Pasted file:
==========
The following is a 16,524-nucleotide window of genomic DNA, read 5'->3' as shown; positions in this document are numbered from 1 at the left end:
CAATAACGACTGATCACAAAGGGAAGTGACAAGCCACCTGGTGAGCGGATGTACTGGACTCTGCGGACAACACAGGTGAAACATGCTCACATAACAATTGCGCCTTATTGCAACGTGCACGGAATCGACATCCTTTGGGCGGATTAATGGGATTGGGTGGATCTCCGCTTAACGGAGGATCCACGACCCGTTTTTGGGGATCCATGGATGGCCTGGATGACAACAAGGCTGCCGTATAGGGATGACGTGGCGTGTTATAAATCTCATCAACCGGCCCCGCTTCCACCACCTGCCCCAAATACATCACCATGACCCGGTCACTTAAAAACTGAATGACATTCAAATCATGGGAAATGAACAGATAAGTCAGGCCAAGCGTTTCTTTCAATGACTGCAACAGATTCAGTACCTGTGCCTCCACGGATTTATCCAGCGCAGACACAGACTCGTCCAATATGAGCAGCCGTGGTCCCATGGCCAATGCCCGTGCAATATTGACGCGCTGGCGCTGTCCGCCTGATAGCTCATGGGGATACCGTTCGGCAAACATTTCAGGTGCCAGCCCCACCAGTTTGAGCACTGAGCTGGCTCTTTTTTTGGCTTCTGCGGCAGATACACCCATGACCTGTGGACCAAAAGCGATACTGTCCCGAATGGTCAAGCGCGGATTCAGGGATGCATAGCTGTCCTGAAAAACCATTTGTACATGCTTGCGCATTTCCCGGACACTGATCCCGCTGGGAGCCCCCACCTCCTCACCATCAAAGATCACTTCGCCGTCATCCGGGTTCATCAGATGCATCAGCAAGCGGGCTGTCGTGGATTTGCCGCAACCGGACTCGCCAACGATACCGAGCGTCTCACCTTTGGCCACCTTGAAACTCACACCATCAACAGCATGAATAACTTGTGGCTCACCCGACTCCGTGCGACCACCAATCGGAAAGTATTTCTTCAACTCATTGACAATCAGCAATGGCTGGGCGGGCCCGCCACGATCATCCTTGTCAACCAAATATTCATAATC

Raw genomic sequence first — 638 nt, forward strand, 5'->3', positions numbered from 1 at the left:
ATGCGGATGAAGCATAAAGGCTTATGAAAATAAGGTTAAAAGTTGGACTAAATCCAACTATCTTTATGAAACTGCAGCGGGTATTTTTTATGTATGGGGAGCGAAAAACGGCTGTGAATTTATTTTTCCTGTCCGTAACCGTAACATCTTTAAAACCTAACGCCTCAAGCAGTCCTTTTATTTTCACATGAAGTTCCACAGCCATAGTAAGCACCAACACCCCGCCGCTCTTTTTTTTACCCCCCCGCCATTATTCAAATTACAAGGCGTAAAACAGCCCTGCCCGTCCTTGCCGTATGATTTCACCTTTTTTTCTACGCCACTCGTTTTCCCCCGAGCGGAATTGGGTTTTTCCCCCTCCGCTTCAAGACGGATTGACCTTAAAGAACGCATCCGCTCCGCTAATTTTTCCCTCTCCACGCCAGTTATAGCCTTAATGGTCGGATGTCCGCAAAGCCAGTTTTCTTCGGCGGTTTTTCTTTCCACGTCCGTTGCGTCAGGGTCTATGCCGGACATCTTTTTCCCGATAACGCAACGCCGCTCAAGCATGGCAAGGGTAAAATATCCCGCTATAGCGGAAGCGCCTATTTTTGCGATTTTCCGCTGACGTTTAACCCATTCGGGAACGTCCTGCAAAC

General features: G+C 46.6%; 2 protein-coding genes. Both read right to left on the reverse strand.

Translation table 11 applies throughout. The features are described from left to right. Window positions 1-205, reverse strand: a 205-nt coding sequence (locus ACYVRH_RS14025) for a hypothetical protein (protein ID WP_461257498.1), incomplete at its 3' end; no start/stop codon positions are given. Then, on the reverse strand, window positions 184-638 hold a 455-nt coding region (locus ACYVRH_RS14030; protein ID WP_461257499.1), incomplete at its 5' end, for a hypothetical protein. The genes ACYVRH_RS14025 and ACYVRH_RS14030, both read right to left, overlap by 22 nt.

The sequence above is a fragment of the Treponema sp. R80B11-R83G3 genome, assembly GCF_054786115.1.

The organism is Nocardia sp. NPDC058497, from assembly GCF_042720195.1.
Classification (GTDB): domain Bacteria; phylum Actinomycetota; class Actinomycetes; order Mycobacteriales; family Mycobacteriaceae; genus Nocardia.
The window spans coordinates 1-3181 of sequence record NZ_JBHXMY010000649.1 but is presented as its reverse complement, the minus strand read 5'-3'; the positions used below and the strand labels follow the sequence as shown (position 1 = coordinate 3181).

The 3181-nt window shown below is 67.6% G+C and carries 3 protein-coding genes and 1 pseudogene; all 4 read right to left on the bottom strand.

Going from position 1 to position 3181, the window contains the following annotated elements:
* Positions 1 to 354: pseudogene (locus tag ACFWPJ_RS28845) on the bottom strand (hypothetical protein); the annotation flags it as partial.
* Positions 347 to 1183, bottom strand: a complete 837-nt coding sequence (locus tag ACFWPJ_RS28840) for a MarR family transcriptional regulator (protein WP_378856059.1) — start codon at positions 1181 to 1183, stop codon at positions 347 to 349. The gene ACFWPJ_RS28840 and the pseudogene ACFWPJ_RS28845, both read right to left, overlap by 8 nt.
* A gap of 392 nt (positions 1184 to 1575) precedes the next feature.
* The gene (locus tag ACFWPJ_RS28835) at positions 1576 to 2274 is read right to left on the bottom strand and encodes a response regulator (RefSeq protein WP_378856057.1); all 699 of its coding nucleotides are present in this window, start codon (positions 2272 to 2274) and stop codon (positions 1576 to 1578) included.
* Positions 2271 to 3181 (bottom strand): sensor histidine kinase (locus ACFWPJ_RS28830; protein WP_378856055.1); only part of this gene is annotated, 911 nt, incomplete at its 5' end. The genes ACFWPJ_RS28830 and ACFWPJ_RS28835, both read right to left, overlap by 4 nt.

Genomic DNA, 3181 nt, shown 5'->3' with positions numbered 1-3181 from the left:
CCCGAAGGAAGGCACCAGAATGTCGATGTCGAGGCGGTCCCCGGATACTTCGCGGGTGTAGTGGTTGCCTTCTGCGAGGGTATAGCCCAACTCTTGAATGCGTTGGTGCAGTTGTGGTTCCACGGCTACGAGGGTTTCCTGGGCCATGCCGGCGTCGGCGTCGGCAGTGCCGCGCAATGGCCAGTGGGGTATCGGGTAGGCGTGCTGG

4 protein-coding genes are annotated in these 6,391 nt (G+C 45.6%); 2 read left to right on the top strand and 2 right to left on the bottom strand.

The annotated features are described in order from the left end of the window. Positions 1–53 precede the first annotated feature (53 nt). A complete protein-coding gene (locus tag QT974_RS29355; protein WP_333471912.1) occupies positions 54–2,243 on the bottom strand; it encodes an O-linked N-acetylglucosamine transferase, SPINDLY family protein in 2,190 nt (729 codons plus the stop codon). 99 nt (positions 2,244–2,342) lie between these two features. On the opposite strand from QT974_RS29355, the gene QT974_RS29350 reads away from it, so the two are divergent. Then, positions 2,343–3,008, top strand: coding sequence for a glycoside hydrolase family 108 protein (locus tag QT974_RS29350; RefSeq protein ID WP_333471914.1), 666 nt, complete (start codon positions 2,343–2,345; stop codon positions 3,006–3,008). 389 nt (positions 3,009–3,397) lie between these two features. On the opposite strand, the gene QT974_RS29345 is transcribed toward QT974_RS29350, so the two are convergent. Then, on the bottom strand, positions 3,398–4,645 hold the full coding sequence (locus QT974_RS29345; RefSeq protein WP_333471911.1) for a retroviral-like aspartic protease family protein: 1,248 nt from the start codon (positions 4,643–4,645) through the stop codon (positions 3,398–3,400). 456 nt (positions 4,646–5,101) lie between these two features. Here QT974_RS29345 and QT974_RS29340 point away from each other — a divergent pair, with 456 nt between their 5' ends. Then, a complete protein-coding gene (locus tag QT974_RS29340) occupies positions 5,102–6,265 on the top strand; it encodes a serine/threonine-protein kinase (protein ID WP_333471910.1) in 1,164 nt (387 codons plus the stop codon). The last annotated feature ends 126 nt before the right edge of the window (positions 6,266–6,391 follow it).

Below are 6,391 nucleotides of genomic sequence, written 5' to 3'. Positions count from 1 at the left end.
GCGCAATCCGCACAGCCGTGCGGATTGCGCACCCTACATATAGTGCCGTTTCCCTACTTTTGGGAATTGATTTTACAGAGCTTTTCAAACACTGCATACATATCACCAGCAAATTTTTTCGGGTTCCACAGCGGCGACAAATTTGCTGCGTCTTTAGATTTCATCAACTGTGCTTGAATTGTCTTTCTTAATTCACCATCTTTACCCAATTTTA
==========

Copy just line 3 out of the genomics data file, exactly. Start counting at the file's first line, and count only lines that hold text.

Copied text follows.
Raw genomic sequence first — 638 nt, forward strand, 5'->3', positions numbered from 1 at the left: